The US military has charged Sgt. Bowe Bergdahl with desertion for allegedly leaving his post in Afghanistan in 2009. It's one of the only high-profile cases of the crime in recent decades, but it's far from rare in the US military.
Afghans face the possible consequences of the US release of five Taliban prisoners from Guantanamo Bay. The move could strengthen the Taliban in their country, just as US forces are drawing down. Which has some Afghans wondering, "What was the US government thinking?!"
Secret talks between the US and the Taliban started about three years ago and at first, the aim was to create an opportunity for a peace process to bring an end to the conflict in Afghanistan. When the talks went off track, they focused more narrowly on a straightforward prisoner swap.
Deserter or POW? That's the debate now over Army Sergeant Bowe Bergdahl. It's possible he could be both.
Five detainees from the Guantanamo Bay prison were recently released in exchange for US Army Sgt. Bowe Bergdahl. But there are still 150 men at the prison and Pardiss Kebriaei, a lawyer representing two Gitmo detainees, says her clients' path to release might still be a long one.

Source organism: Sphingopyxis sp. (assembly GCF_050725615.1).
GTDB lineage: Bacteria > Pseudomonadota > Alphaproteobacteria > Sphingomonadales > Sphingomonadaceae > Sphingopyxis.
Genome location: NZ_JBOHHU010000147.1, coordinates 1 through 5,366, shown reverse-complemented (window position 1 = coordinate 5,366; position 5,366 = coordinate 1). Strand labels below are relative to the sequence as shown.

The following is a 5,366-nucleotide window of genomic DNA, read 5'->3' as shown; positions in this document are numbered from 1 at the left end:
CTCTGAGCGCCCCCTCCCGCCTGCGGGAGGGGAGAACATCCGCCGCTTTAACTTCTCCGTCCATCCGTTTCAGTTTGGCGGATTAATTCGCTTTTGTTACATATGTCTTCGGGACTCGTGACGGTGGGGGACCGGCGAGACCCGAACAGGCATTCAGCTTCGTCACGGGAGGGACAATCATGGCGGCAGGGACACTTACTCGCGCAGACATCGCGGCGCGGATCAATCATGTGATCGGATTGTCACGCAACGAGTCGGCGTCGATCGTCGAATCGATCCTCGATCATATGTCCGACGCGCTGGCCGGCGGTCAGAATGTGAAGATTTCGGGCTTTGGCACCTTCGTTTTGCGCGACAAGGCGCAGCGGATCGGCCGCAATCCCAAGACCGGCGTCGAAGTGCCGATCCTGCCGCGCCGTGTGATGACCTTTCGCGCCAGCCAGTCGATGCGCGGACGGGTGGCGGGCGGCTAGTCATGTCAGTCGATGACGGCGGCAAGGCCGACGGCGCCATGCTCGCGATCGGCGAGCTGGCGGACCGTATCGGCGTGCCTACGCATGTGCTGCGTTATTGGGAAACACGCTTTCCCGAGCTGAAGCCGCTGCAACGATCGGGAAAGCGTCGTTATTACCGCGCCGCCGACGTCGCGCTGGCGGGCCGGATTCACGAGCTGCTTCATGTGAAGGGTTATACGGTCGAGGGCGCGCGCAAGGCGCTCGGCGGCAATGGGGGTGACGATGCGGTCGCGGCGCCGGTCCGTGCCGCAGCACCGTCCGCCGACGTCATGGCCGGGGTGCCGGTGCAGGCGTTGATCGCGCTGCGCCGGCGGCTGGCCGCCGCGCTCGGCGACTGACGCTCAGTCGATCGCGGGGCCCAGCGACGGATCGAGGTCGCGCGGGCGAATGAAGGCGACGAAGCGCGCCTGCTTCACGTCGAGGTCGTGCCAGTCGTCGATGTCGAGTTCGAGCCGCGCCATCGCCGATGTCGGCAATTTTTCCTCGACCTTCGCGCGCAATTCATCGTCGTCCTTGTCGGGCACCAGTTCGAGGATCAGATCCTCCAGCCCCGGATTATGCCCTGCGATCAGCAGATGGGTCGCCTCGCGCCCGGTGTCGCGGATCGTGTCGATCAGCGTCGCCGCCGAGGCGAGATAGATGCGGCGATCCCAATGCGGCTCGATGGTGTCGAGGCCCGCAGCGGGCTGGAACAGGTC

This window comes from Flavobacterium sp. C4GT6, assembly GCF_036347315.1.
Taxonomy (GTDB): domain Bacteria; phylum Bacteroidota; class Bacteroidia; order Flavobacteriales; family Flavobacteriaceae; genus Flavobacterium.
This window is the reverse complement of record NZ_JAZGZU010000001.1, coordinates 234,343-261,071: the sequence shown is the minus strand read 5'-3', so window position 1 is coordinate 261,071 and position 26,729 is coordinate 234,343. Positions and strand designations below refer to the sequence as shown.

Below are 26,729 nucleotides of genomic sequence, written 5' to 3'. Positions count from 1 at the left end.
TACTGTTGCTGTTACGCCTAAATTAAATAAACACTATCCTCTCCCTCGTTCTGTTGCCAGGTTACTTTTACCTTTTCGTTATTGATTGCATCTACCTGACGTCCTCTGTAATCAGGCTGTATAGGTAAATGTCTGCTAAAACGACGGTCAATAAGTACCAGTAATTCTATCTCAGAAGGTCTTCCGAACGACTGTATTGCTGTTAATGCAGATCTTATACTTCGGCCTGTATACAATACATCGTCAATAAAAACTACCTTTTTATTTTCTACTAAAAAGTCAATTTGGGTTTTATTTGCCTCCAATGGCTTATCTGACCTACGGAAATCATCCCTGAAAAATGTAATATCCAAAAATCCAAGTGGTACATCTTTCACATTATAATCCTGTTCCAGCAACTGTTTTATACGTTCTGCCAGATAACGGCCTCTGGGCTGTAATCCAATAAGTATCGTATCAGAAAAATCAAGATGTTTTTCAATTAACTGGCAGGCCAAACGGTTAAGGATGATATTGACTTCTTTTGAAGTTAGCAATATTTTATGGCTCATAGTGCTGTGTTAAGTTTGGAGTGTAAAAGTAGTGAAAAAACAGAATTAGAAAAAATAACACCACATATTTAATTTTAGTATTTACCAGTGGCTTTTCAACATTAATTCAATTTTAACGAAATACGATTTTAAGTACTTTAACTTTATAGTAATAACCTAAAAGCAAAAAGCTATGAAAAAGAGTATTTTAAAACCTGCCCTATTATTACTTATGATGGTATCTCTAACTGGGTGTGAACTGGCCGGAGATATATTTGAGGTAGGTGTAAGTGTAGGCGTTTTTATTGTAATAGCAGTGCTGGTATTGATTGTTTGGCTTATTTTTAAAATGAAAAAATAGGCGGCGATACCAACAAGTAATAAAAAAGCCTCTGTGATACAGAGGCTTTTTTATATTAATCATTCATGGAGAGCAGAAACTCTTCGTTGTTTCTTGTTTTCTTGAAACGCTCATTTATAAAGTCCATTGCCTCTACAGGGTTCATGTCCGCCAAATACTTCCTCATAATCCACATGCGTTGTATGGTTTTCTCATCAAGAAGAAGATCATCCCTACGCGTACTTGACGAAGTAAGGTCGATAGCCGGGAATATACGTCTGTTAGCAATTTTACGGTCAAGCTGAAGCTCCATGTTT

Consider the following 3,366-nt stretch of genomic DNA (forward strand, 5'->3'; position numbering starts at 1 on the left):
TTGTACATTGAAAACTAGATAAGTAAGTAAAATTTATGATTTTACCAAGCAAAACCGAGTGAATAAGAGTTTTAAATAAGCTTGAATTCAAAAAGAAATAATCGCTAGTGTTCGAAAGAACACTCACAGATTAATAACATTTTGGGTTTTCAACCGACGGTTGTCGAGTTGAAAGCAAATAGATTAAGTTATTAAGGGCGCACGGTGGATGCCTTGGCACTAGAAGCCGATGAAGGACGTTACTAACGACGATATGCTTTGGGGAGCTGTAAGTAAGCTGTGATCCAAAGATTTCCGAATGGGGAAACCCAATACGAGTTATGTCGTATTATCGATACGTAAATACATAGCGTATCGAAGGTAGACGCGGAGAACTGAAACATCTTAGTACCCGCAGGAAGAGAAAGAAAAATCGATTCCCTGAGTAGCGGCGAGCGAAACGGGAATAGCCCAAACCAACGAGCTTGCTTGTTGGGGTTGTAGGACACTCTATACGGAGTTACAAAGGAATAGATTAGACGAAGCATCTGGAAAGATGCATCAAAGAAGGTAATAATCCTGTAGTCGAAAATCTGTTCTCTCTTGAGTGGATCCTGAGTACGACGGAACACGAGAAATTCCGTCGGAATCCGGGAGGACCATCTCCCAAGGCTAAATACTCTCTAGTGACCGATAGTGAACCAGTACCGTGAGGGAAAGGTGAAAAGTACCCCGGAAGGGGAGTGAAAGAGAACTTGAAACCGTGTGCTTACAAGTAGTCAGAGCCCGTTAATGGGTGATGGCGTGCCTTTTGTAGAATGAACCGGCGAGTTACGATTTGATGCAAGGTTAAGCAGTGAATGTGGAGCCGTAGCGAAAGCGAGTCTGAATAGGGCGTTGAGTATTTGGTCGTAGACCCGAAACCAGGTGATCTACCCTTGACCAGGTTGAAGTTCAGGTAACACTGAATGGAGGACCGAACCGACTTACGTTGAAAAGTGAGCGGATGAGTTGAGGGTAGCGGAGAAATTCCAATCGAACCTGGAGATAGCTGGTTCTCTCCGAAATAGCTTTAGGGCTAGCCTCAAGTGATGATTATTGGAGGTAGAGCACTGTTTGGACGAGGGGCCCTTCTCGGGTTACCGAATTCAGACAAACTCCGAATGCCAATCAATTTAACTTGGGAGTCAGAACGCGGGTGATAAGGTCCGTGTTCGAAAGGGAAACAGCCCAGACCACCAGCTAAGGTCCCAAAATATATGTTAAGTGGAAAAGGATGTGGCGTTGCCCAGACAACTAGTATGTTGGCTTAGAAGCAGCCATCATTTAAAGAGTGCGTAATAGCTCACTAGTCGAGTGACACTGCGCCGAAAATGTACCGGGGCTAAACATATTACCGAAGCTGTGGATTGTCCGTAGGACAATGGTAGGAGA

Journalist David Rohde says his experience as a prisoner of the Taliban in 2008 was easier than what US Army Sergeant Bowe Bergdahl must have gone through during five years.
The Taliban has held US Army Sgt. Bowe Bergdahl captive since 2009. Now the Taliban might exchange him for five of their senior operatives imprisoned at Guantanamo Bay, as AP Special Regional Correspondent Kathy Gannon explains to anchor Marco Werman.